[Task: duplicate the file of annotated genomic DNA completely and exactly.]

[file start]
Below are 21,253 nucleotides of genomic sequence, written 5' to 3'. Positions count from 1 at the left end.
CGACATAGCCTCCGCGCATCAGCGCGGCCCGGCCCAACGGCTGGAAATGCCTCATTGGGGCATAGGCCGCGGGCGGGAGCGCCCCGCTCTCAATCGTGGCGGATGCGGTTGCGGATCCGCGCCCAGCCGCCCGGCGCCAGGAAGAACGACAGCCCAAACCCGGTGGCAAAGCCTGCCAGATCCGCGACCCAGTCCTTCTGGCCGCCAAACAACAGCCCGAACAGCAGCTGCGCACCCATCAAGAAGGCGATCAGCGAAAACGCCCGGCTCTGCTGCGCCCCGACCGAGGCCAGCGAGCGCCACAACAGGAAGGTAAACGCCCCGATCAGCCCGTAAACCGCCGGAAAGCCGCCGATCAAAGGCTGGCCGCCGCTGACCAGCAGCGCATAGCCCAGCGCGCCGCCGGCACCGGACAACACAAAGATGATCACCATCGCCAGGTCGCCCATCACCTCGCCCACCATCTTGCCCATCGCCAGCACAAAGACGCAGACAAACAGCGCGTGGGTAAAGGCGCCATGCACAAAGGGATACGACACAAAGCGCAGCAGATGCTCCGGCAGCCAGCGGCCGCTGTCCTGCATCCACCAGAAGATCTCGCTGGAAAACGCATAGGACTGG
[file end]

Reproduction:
Below are 21,253 nucleotides of genomic sequence, written 5' to 3'. Positions count from 1 at the left end.
CGACATAGCCTCCGCGCATCAGCGCGGCCCGGCCCAACGGCTGGAAATGCCTCATTGGGGCATAGGCCGCGGGCGGGAGCGCCCCGCTCTCAATCGTGGCGGATGCGGTTGCGGATCCGCGCCCAGCCGCCCGGCGCCAGGAAGAACGACAGCCCAAACCCGGTGGCAAAGCCTGCCAGATCCGCGACCCAGTCCTTCTGGCCGCCAAACAACAGCCCGAACAGCAGCTGCGCACCCATCAAGAAGGCGATCAGCGAAAACGCCCGGCTCTGCTGCGCCCCGACCGAGGCCAGCGAGCGCCACAACAGGAAGGTAAACGCCCCGATCAGCCCGTAAACCGCCGGAAAGCCGCCGATCAAAGGCTGGCCGCCGCTGACCAGCAGCGCATAGCCCAGCGCGCCGCCGGCACCGGACAACACAAAGATGATCACCATCGCCAGGTCGCCCATCACCTCGCCCACCATCTTGCCCATCGCCAGCACAAAGACGCAGACAAACAGCGCGTGGGTAAAGGCGCCATGCACAAAGGGATACGACACAAAGCGCAGCAGATGCTCCGGCAGCCAGCGGCCGCTGTCCTGCATCCACCAGAAGATCTCGCTGGAAAACGCATAGGACTGG